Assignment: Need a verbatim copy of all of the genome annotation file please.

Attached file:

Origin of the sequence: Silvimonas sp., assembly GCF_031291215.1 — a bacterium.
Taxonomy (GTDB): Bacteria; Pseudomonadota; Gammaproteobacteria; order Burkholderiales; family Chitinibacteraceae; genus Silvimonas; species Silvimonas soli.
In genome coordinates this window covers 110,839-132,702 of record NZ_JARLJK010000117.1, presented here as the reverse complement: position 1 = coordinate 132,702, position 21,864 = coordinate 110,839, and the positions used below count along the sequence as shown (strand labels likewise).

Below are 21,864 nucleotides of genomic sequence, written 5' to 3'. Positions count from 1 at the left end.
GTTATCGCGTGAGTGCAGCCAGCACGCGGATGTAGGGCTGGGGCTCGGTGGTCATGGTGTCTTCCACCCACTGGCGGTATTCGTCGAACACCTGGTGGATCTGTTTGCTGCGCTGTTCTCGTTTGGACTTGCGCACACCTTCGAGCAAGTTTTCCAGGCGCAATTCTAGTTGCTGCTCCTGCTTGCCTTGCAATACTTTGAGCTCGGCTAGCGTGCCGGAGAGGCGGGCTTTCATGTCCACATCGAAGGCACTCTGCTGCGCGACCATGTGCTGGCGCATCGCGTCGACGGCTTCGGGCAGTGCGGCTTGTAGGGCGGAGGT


Origin of the sequence: Silvimonas sp., assembly GCF_031291215.1 — a bacterium.
Taxonomy (GTDB): Bacteria; Pseudomonadota; Gammaproteobacteria; order Burkholderiales; family Chitinibacteraceae; genus Silvimonas; species Silvimonas soli.
In genome coordinates this window covers 110,839-132,702 of record NZ_JARLJK010000117.1, presented here as the reverse complement: position 1 = coordinate 132,702, position 21,864 = coordinate 110,839, and the positions used below count along the sequence as shown (strand labels likewise).

Below are 21,864 nucleotides of genomic sequence, written 5' to 3'. Positions count from 1 at the left end.
GTTATCGCGTGAGTGCAGCCAGCACGCGGATGTAGGGCTGGGGCTCGGTGGTCATGGTGTCTTCCACCCACTGGCGGTATTCGTCGAACACCTGGTGGATCTGTTTGCTGCGCTGTTCTCGTTTGGACTTGCGCACACCTTCGAGCAAGTTTTCCAGGCGCAATTCTAGTTGCTGCTCCTGCTTGCCTTGCAATACTTTGAGCTCGGCTAGCGTGCCGGAGAGGCGGGCTTTCATGTCCACATCGAAGGCACTCTGCTGCGCGACCATGTGCTGGCGCATCGCGTCGACGGCTTCGGGCAGTGCGGCTTGTAGGGCGGAGGT